Journal of Hand Therapy 28 (2015) 336

Contents lists available at ScienceDirect

Journal of Hand Therapy journal homepage: www.jhandtherapy.org

Letter to the Editor

Why do we need new patient-reported outcomes? The last decades have seen a proliferation of patient-reported outcomes (PROs) in rehabilitation. The upper extremity has not been left out of this trend. In fact, several types of PROs are available for the upper extremity. They include general upper extremityquestionnaires, such as the Disability of the Arm, Shoulder and Hand (DASH) questionnaire and the Upper Limb Functional Index (ULFI), joint-specific questionnaires like the Patient-Rated Wrist Evaluation, and condition-specific questionnaires such as the Boston Carpal Tunnel Symptom Severity Scale (BCTQ). This proliferation of PROs for the upper extremity has impeded research by making comparisons between studies challenging. Publications on established PROs also include a wealth of comparative data that can increase their value for clinical use. In cases where PROs with sound psychometric properties are already available, before contemplating the development of a new PRO or the translation/adaptation of an existing PRO, one must wonder if such an undertaking is necessary for researchers and health professionals. Researchers or health professionals tend to amplify the limitations of existing measures.1 Some of them probably underestimate the energy needed to develop an adequate new PRO or translate/adapt an existing one. Therefore, a useful first step before developing or translating a PRO is to review the existing ones to determine if one might suit the clinical or research needs. A new PRO should be developed for constructs for which there are no measures yet, and not for ones that are already assessed with well-validated and accepted tools. Other reasons for developing a new PRO might include the need for a PRO that is faster to complete by the patients or easier to administer by the health professionals. The same rationale should be used for translations/ adaptations. Looking at the study by Tonga et al (Cross-cultural adaptation, reliability and validity of the Turkish version of the ULFI),2 one can wonder why the ULFI is necessary for health professionals in Turkey given that the DASH and the QuickDASH, which evaluate similar constructs as the ULFI, are already available in Turkish. In fact, the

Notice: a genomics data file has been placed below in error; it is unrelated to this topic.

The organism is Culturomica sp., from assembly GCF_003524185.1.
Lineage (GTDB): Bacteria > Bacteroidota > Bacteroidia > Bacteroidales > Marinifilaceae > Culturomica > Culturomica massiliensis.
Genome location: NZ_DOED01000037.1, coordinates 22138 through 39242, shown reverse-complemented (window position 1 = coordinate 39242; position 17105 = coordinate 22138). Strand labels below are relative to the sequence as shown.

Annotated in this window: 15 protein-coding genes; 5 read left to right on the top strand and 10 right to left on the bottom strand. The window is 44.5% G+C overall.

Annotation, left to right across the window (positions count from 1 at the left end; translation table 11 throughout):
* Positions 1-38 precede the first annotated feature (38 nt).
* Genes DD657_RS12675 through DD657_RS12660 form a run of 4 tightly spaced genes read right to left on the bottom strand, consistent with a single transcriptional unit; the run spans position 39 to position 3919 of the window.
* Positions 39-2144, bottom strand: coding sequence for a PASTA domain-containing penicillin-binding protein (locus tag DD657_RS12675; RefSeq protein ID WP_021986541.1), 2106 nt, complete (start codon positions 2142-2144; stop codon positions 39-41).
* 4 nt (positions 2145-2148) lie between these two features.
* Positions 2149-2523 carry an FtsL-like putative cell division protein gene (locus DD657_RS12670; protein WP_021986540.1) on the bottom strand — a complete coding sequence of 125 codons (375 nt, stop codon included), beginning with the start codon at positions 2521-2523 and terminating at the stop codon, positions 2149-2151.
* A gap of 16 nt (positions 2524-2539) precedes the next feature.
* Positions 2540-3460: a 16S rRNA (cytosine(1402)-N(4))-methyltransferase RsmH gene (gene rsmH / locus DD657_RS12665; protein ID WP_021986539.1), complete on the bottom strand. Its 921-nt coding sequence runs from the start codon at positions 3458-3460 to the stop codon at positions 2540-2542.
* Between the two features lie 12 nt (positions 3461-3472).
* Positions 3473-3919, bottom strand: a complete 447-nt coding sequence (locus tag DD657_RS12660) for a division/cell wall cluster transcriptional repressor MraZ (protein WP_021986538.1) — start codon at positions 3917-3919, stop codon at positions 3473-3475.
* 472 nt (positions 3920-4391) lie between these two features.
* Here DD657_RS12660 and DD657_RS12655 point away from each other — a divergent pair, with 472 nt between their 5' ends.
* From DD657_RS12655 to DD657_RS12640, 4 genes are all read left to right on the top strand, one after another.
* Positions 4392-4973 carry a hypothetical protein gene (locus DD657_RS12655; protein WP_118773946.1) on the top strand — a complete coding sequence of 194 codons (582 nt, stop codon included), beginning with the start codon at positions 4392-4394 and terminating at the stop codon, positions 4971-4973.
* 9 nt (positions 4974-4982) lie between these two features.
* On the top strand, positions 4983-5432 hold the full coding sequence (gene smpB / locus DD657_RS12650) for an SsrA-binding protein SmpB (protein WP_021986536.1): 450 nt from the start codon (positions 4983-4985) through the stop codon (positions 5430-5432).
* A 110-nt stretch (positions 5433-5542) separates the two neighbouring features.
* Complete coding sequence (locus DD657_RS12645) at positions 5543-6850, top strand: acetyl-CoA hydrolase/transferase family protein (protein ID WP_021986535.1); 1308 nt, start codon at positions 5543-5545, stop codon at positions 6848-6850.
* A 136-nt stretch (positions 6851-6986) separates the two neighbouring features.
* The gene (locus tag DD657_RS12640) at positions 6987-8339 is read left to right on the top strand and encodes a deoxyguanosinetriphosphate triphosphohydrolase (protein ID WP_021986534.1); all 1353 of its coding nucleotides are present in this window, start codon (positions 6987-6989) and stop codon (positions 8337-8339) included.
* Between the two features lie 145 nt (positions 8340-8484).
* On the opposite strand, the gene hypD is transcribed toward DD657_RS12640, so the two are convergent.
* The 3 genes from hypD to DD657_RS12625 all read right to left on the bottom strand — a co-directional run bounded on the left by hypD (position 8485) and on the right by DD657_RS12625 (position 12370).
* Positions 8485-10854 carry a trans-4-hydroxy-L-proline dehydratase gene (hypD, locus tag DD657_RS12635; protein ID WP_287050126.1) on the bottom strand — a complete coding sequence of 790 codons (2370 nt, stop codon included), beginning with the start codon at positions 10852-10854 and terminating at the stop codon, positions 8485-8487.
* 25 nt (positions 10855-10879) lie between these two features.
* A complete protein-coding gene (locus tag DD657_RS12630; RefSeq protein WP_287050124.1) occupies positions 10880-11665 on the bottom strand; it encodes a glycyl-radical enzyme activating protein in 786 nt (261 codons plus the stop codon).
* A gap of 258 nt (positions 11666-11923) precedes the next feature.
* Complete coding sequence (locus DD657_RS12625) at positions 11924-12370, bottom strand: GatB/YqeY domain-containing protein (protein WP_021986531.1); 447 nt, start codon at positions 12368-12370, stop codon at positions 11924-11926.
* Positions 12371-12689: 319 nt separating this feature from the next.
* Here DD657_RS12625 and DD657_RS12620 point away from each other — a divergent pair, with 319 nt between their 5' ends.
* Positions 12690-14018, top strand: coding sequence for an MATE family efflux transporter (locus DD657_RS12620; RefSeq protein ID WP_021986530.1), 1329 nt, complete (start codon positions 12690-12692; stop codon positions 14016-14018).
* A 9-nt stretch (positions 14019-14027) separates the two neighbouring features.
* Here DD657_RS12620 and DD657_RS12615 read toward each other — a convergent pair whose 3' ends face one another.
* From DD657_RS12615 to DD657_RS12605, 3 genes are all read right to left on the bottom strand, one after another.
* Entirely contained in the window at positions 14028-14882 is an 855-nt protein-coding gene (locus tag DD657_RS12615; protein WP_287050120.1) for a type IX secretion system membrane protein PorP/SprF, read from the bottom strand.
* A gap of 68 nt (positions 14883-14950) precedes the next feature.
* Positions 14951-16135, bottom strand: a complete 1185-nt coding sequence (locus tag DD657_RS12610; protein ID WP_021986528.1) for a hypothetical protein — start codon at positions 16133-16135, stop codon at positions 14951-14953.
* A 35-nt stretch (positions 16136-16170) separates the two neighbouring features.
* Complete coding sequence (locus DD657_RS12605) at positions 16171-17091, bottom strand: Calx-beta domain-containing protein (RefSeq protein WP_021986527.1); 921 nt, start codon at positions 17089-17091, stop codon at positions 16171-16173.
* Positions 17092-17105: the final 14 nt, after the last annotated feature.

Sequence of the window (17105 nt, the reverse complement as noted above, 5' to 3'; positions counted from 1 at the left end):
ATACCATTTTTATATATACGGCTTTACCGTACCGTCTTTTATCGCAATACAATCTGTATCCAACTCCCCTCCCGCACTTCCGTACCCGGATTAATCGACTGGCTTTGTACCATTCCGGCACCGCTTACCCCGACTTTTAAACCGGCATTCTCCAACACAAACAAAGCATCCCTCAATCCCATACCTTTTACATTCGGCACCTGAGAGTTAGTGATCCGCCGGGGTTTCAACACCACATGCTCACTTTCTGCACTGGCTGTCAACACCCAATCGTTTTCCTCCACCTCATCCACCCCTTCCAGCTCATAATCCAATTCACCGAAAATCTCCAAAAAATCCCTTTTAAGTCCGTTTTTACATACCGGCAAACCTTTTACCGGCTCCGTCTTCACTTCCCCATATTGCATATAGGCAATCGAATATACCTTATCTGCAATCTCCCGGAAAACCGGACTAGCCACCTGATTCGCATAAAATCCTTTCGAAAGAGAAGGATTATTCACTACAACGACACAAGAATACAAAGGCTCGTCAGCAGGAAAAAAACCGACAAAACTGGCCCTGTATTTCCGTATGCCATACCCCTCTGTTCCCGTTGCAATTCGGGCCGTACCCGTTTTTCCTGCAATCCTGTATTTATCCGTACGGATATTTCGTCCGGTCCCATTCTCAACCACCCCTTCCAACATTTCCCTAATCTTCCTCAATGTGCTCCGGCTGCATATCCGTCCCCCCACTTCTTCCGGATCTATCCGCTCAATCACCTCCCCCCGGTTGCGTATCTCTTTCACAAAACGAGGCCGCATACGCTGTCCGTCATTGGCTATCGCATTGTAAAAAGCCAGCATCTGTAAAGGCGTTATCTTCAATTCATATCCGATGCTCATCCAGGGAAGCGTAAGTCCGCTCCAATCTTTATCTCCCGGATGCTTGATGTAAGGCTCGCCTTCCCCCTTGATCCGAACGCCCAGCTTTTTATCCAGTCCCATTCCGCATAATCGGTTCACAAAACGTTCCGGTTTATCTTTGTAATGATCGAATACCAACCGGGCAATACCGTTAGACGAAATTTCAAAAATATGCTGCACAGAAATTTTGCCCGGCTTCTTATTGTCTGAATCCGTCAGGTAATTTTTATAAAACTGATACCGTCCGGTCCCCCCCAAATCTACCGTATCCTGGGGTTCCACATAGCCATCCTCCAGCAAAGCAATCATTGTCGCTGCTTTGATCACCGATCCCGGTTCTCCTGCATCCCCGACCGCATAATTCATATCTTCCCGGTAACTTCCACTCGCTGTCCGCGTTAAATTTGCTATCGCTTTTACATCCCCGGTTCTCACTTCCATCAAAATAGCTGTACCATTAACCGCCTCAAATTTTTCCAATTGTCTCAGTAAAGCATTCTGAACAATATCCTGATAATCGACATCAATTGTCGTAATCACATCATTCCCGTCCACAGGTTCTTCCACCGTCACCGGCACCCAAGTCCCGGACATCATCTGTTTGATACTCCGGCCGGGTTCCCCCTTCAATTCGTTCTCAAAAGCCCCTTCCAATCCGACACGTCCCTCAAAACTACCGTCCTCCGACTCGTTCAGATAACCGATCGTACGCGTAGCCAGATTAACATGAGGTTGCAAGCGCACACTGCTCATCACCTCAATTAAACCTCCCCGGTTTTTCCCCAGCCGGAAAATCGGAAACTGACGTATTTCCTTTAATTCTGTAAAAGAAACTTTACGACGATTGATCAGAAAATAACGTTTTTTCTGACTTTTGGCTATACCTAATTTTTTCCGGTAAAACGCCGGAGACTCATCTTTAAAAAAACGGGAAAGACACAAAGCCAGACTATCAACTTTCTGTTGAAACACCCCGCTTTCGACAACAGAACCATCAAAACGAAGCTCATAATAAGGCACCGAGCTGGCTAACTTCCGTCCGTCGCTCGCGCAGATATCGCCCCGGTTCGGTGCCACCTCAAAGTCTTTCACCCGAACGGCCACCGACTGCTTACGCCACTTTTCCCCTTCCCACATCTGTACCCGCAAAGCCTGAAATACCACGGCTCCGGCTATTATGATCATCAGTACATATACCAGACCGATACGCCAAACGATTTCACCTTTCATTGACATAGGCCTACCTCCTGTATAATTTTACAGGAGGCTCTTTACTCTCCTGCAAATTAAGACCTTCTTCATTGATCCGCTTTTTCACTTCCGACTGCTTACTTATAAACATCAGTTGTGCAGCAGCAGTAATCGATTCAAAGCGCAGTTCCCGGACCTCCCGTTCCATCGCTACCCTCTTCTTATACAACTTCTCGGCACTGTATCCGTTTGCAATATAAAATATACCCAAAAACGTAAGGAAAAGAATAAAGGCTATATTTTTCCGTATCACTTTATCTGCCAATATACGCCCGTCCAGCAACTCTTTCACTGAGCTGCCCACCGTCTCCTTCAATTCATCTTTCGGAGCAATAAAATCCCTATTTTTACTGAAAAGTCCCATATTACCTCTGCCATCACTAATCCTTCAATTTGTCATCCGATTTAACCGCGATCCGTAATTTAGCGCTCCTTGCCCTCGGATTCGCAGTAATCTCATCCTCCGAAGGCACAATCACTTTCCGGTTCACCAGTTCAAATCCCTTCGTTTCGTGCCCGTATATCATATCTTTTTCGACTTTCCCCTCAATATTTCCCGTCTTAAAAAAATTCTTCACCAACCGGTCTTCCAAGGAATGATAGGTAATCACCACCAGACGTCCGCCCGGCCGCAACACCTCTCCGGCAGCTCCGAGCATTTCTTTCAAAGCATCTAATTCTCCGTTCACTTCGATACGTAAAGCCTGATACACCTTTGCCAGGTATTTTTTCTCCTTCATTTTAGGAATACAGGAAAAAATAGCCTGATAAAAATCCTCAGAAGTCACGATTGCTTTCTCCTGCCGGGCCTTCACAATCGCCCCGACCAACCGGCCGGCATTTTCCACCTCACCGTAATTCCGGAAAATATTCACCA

Turkish versions of the DASH and QuickDASH have been shown to have sound psychometric properties and are well accepted by the health professionals.3,4 What will the ULFI bring to those health professionals? Tonga et al justified their choice of translating the ULFI in Turkish by short implementation time, simple scoring and readability levels. Although their justifications could be debated, only time will tell if the ULFI will be accepted by the health professionals and researchers in Turkey.

References 1. Streiner DL, Norman GR. Health Measurement Scales: A Practical Guide to Their Development and Use. 3rd ed. Oxford: Oxford University Press; 1995. 2. Tonga E, Durutürk N, Gabel P, Tekindal A. Cross-cultural adaptation, reliability and validity of the Turkish version of the Upper Limb Functional Index (ULFI). J Hand Ther; 2014. http://dx.doi.org/10.1016/j.jht.2014.11.001. 3. Düger T, Yakut E, Öksüz Ç, et al. Kol, Omuz ve El Sorunları (Disabilities of the i ve Arm, Shoulder and Hand e DASH) Anketi Türkçe uyarlamasının güvenirlig i. Fizyoter Rehabil. 2006;17(3):99e107. geçerlig 4. Kitis A, Celik E, Aslan U, Zencir M. DASH questionnaire for the analysis of musculoskeletal symptoms in industry workers: a validity and reliability study. Appl Ergon. 2009;40(2):251e255.

0894-1130/$ e see front matter Ó 2015 Hanley & Belfus, an imprint of Elsevier Inc. All rights reserved. http://dx.doi.org/10.1016/j.jht.2015.01.010

Jean-Sébastien Roy, PT, PhD Center for Interdisciplinary Research in Rehabilitation and Social Integration Quebec City Quebec Canada Department of Rehabilitation Faculty of Medicine Université Laval Quebec City Quebec Canada Tel.: þ1 418 529 9141x6005; fax: þ1 418 529 3548. E-mail address: [email protected]

Why do we need new patient-reported outcomes?

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